Posted October 4th, 2017
With 37 days til Texas opens the season against Northwestern State on Nov. 10, it’s time to get excited about the upcoming men’s basketball season. Each day until the start of the season, we’ll give out a starting line up of five things you need to know about Texas basketball.
If history is any indication, Texas is going dancing in 2018.
The Longhorns haven’t missed back-to-back NCAA Tournaments in nearly 30 years, since the team led by Travis Mays, Lance Blanks and Alvin Heggs ended a 10-year string of misses. Here’s what happened the last five times Texas returned to the big dance.
Following the only below-.500 season of the Rick Barnes era, Texas bounced back with 24 wins in 2013-14. The team led by four double-digit scorers in Isaiah Taylor (12.7 ppg), Jonathan Holmes (12.8), Javan Felix (11.6) and Cameron Ridley (11.2) won at North Carolina in December and strung together seven straight conference wins.
They faded a bit down the stretch, going 6-6 in the final 12 including a semifinal loss to Baylor at the Big 12 tournament, but still landed a No. 7 seed on Selection Sunday.
What resulted was one of the wildest finishes of the tournament that year, when Ridley beat the buzzer for an 87-85 win over Arizona State. The Longhorns fell in the next round to No. 2-seeded Michigan 79-65.
Texas started 2-7 in Barnes’ first year with only eight scholarship players, yet somehow rebounded to win the Big 12 regular-season title outright. Rebound is the operative word, because the Longhorns had three players who averaged at least six boards per game, led by sophomore center Chris Mihm.
Gabe Muoneke (16.5 points, 6.6 rebounds), Kris Clack (14.2, 6.4) and Mihm (13.7, 11.0) carried a team light on guards to a 13-3 conference mark and a No. 7 seed. The magic ended with a first-round loss to Purdue in an ugly 58-54 grinder.
“We’ve got to get help outside,” Barnes said afterward. “We’ve got to have balance.”
T.J. Ford was only a couple seasons away.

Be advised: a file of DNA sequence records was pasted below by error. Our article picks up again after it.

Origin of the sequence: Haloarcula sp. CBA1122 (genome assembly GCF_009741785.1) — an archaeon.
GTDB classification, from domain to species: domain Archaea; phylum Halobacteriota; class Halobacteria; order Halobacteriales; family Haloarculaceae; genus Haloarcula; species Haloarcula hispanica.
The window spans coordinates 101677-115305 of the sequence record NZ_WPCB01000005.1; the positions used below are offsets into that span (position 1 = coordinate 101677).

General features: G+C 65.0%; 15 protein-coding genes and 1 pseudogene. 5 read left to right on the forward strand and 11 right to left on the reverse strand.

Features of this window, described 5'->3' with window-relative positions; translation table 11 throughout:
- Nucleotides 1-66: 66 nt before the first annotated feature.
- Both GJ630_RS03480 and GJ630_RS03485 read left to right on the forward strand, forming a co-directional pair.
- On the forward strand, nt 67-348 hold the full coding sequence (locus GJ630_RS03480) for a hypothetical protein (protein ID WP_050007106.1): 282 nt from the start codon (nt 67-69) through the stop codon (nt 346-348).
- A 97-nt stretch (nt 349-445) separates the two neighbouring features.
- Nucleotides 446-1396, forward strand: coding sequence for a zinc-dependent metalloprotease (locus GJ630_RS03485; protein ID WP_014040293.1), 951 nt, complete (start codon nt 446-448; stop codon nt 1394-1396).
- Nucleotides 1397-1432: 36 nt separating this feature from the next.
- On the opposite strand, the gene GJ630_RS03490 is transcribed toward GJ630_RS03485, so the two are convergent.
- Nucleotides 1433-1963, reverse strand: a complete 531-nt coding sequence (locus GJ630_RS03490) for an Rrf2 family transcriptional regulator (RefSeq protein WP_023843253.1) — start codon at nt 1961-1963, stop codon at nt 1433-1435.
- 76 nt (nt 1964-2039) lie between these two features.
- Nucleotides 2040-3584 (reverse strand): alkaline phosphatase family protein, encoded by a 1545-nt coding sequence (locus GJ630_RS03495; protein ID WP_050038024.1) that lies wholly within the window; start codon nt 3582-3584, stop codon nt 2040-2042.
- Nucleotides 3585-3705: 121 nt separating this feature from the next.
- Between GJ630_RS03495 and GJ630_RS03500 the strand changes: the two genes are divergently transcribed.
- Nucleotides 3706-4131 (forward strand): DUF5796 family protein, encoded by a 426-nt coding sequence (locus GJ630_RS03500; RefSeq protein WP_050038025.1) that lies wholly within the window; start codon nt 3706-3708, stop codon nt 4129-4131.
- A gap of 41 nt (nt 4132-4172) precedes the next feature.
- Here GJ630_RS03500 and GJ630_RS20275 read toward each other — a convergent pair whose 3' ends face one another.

Texas went 11-17 in 1992-93 before bouncing back in a big way the following year. Things got off to a rocky start due in part to a brutal nonconference slate. After starting 2-4, the Longhorns won 10 straight Southwest Conference games, won the league title with a 12-2 mark and captured the SWC Tournament crown.
B.J. Tyler led the ‘Horns in scoring at 22.8 points per game while also dishing out 6.2 assists. Terrence Rencher (15.9 ppg), Albert Burditt (15.7) and Roderick Anderson (12.3) also scored in double figures for the fourth-highest scoring team in Division I (91.8 ppg).
They landed a No. 6 seed in the NCAA tourney, drawing Western Kentucky in the first round. They ended up losing in the Round of 32 to third-seeded Michigan.
Tom Penders walked into a program that hadn’t made an NCAA Tournament in 10 years and took it there in his very first season. The Longhorns went 25-9 behind the high-scoring quartet of Travis Mays (21.9 ppg), Lance Blanks (19.7), Alvin Heggs (16.8) and Joey Wright (15.7), and took second in the SWC with a 12-4 mark.
Texas received a No. 11 seed and played Georgia Tech in Dallas, its first tournament game since 1979. The Longhorns beat the Yellow Jackets 76-70 before falling to third-seeded Missouri in the next round. The following year, much of the team returned and made it all the way to the Elite Eight.
Fresh off an NIT championship the year before, Abe Lemons’s Longhorns went 21-8 to clinch their first tournament berth since 1973-74. Tyrone Branyan (18.1 ppg, 6.8 rpg) and Jim Krivacs (17.6 ppg) led the team that won the SWC regular season with a 13-3 record.
Interestingly, in a 32-team field, No. 5 seed Texas got paired against Oklahoma in the first round in Dallas. The Sooners won 90-76.